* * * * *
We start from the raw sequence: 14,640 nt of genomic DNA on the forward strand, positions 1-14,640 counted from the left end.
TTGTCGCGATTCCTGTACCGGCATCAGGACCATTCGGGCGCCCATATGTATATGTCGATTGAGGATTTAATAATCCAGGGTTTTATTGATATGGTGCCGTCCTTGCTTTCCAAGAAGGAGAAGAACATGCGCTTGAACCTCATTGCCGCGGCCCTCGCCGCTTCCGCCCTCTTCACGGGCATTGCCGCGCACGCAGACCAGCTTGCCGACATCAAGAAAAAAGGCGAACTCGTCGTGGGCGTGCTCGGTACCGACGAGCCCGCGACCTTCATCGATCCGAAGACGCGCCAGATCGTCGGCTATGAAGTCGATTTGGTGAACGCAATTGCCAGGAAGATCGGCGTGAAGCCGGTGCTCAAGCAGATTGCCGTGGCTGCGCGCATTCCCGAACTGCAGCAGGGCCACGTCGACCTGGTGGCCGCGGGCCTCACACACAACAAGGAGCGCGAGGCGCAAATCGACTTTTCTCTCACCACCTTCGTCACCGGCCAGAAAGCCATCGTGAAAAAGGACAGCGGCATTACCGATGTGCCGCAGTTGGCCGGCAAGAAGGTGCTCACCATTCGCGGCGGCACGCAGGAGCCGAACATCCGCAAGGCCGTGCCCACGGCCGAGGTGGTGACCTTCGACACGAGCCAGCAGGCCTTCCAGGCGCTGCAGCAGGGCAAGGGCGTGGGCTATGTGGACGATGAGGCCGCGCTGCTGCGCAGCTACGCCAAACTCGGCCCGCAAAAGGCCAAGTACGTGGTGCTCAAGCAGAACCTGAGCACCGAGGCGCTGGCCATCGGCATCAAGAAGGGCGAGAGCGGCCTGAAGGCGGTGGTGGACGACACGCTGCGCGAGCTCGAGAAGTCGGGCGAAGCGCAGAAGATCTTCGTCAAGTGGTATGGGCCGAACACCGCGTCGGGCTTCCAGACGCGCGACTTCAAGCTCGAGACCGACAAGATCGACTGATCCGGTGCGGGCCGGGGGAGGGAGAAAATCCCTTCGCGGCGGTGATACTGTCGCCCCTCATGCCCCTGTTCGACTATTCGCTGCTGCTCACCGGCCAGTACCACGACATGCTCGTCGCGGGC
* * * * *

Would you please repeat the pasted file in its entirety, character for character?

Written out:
We start from the raw sequence: 14,640 nt of genomic DNA on the forward strand, positions 1-14,640 counted from the left end.
TTGTCGCGATTCCTGTACCGGCATCAGGACCATTCGGGCGCCCATATGTATATGTCGATTGAGGATTTAATAATCCAGGGTTTTATTGATATGGTGCCGTCCTTGCTTTCCAAGAAGGAGAAGAACATGCGCTTGAACCTCATTGCCGCGGCCCTCGCCGCTTCCGCCCTCTTCACGGGCATTGCCGCGCACGCAGACCAGCTTGCCGACATCAAGAAAAAAGGCGAACTCGTCGTGGGCGTGCTCGGTACCGACGAGCCCGCGACCTTCATCGATCCGAAGACGCGCCAGATCGTCGGCTATGAAGTCGATTTGGTGAACGCAATTGCCAGGAAGATCGGCGTGAAGCCGGTGCTCAAGCAGATTGCCGTGGCTGCGCGCATTCCCGAACTGCAGCAGGGCCACGTCGACCTGGTGGCCGCGGGCCTCACACACAACAAGGAGCGCGAGGCGCAAATCGACTTTTCTCTCACCACCTTCGTCACCGGCCAGAAAGCCATCGTGAAAAAGGACAGCGGCATTACCGATGTGCCGCAGTTGGCCGGCAAGAAGGTGCTCACCATTCGCGGCGGCACGCAGGAGCCGAACATCCGCAAGGCCGTGCCCACGGCCGAGGTGGTGACCTTCGACACGAGCCAGCAGGCCTTCCAGGCGCTGCAGCAGGGCAAGGGCGTGGGCTATGTGGACGATGAGGCCGCGCTGCTGCGCAGCTACGCCAAACTCGGCCCGCAAAAGGCCAAGTACGTGGTGCTCAAGCAGAACCTGAGCACCGAGGCGCTGGCCATCGGCATCAAGAAGGGCGAGAGCGGCCTGAAGGCGGTGGTGGACGACACGCTGCGCGAGCTCGAGAAGTCGGGCGAAGCGCAGAAGATCTTCGTCAAGTGGTATGGGCCGAACACCGCGTCGGGCTTCCAGACGCGCGACTTCAAGCTCGAGACCGACAAGATCGACTGATCCGGTGCGGGCCGGGGGAGGGAGAAAATCCCTTCGCGGCGGTGATACTGTCGCCCCTCATGCCCCTGTTCGACTATTCGCTGCTGCTCACCGGCCAGTACCACGACATGCTCGTCGCGGGC